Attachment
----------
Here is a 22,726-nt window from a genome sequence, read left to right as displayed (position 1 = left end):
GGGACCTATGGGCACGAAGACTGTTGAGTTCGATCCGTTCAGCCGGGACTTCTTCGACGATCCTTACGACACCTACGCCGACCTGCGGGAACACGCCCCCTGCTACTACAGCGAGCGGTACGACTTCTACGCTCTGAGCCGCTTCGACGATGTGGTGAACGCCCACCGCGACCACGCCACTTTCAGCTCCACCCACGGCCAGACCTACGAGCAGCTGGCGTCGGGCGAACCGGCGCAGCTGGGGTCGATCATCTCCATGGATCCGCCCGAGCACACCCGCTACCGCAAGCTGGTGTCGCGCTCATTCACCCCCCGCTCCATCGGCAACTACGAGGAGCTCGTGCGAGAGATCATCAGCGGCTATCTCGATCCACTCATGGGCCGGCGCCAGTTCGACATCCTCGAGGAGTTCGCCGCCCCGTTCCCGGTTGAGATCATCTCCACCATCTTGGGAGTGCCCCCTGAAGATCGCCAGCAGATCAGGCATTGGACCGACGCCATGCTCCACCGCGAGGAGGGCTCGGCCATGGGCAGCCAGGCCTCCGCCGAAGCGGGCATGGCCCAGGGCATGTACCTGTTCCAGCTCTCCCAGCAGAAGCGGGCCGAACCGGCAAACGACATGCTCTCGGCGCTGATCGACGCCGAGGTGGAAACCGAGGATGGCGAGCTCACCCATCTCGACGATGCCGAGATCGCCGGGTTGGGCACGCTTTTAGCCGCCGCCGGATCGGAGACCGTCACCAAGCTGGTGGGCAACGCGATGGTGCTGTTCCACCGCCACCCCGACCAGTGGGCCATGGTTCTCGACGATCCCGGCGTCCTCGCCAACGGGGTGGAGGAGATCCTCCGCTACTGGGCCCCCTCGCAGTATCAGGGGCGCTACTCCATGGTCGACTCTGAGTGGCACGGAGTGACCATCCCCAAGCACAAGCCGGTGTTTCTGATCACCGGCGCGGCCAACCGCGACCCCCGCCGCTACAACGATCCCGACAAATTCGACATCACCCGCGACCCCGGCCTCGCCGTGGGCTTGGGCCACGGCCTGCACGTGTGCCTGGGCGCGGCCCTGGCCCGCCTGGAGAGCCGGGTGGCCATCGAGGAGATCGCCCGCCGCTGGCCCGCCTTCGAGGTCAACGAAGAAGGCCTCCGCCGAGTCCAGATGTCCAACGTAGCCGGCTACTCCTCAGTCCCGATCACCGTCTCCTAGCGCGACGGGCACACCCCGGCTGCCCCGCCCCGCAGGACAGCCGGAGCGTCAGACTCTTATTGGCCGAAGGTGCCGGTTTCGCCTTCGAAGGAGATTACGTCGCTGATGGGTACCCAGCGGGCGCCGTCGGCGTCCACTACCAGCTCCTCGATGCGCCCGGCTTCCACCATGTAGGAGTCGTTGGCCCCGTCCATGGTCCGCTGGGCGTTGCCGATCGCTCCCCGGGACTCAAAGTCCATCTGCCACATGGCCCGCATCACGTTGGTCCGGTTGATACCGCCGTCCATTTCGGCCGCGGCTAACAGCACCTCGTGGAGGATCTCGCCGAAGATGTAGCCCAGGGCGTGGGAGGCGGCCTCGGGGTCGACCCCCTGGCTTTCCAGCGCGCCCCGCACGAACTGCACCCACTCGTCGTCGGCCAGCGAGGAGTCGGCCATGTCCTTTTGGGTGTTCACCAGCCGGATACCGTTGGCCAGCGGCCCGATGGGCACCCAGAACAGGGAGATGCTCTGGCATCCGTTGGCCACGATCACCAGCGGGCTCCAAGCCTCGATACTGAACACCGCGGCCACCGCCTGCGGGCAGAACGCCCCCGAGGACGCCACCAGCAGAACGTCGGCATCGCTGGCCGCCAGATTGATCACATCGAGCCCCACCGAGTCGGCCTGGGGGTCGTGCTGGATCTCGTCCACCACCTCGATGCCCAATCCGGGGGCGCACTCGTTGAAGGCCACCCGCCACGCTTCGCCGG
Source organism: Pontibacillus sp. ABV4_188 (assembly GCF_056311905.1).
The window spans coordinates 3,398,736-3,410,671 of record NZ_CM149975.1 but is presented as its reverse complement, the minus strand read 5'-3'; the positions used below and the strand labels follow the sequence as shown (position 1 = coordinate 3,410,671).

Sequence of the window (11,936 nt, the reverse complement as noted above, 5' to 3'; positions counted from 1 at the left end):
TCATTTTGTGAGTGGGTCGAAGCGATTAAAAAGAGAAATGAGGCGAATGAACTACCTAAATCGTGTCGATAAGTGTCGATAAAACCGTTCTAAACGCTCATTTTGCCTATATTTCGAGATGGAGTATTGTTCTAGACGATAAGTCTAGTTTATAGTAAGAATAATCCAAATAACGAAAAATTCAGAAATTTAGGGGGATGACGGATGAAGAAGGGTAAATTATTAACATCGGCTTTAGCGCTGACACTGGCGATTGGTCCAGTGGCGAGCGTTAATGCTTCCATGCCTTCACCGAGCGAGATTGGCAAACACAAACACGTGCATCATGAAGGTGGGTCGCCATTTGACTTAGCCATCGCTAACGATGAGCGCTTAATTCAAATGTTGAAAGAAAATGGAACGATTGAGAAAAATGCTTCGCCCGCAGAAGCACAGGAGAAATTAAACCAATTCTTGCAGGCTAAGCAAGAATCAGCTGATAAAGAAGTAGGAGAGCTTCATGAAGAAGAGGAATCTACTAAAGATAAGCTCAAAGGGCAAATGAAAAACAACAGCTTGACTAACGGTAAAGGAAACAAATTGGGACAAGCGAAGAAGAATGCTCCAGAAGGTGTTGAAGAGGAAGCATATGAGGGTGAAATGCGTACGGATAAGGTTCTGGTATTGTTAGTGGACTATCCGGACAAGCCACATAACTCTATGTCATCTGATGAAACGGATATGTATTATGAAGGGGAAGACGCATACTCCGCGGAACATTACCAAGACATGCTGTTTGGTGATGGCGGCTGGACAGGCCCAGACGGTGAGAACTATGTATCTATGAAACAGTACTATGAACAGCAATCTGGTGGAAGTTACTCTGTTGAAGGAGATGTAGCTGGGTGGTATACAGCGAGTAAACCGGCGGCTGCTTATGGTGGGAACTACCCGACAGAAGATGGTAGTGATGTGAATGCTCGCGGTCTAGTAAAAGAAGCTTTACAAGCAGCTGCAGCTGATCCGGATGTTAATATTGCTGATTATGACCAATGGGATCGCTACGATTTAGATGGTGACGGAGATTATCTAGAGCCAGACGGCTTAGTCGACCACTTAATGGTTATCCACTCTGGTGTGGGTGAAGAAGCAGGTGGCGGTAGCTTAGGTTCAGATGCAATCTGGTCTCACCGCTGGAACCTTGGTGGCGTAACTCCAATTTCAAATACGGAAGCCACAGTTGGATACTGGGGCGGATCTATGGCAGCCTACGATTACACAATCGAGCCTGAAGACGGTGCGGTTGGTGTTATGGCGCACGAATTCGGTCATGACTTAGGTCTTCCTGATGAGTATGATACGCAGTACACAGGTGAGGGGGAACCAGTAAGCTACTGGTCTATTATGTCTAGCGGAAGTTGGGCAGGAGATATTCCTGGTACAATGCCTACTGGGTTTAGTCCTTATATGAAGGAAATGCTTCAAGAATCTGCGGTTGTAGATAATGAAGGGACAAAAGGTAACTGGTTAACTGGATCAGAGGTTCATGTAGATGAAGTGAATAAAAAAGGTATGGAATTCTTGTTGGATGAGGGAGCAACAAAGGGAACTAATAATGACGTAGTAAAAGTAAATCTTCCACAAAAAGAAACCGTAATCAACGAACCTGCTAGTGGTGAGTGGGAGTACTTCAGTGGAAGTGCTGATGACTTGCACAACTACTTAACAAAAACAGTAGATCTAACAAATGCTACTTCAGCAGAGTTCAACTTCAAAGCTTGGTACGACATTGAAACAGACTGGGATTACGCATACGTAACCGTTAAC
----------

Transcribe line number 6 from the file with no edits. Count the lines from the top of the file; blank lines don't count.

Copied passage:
TCATTTTGTGAGTGGGTCGAAGCGATTAAAAAGAGAAATGAGGCGAATGAACTACCTAAATCGTGTCGATAAGTGTCGATAAAACCGTTCTAAACGCTCATTTTGCCTATATTTCGAGATGGAGTATTGTTCTAGACGATAAGTCTAGTTTATAGTAAGAATAATCCAAATAACGAAAAATTCAGAAATTTAGGGGGATGACGGATGAAGAAGGGTAAATTATTAACATCGGCTTTAGCGCTGACACTGGCGATTGGTCCAGTGGCGAGCGTTAATGCTTCCATGCCTTCACCGAGCGAGATTGGCAAACACAAACACGTGCATCATGAAGGTGGGTCGCCATTTGACTTAGCCATCGCTAACGATGAGCGCTTAATTCAAATGTTGAAAGAAAATGGAACGATTGAGAAAAATGCTTCGCCCGCAGAAGCACAGGAGAAATTAAACCAATTCTTGCAGGCTAAGCAAGAATCAGCTGATAAAGAAGTAGGAGAGCTTCATGAAGAAGAGGAATCTACTAAAGATAAGCTCAAAGGGCAAATGAAAAACAACAGCTTGACTAACGGTAAAGGAAACAAATTGGGACAAGCGAAGAAGAATGCTCCAGAAGGTGTTGAAGAGGAAGCATATGAGGGTGAAATGCGTACGGATAAGGTTCTGGTATTGTTAGTGGACTATCCGGACAAGCCACATAACTCTATGTCATCTGATGAAACGGATATGTATTATGAAGGGGAAGACGCATACTCCGCGGAACATTACCAAGACATGCTGTTTGGTGATGGCGGCTGGACAGGCCCAGACGGTGAGAACTATGTATCTATGAAACAGTACTATGAACAGCAATCTGGTGGAAGTTACTCTGTTGAAGGAGATGTAGCTGGGTGGTATACAGCGAGTAAACCGGCGGCTGCTTATGGTGGGAACTACCCGACAGAAGATGGTAGTGATGTGAATGCTCGCGGTCTAGTAAAAGAAGCTTTACAAGCAGCTGCAGCTGATCCGGATGTTAATATTGCTGATTATGACCAATGGGATCGCTACGATTTAGATGGTGACGGAGATTATCTAGAGCCAGACGGCTTAGTCGACCACTTAATGGTTATCCACTCTGGTGTGGGTGAAGAAGCAGGTGGCGGTAGCTTAGGTTCAGATGCAATCTGGTCTCACCGCTGGAACCTTGGTGGCGTAACTCCAATTTCAAATACGGAAGCCACAGTTGGATACTGGGGCGGATCTATGGCAGCCTACGATTACACAATCGAGCCTGAAGACGGTGCGGTTGGTGTTATGGCGCACGAATTCGGTCATGACTTAGGTCTTCCTGATGAGTATGATACGCAGTACACAGGTGAGGGGGAACCAGTAAGCTACTGGTCTATTATGTCTAGCGGAAGTTGGGCAGGAGATATTCCTGGTACAATGCCTACTGGGTTTAGTCCTTATATGAAGGAAATGCTTCAAGAATCTGCGGTTGTAGATAATGAAGGGACAAAAGGTAACTGGTTAACTGGATCAGAGGTTCATGTAGATGAAGTGAATAAAAAAGGTATGGAATTCTTGTTGGATGAGGGAGCAACAAAGGGAACTAATAATGACGTAGTAAAAGTAAATCTTCCACAAAAAGAAACCGTAATCAACGAACCTGCTAGTGGTGAGTGGGAGTACTTCAGTGGAAGTGCTGATGACTTGCACAACTACTTAACAAAAACAGTAGATCTAACAAATGCTACTTCAGCAGAGTTCAACTTCAAAGCTTGGTACGACATTGAAACAGACTGGGATTACGCATACGTAACCGTTAAC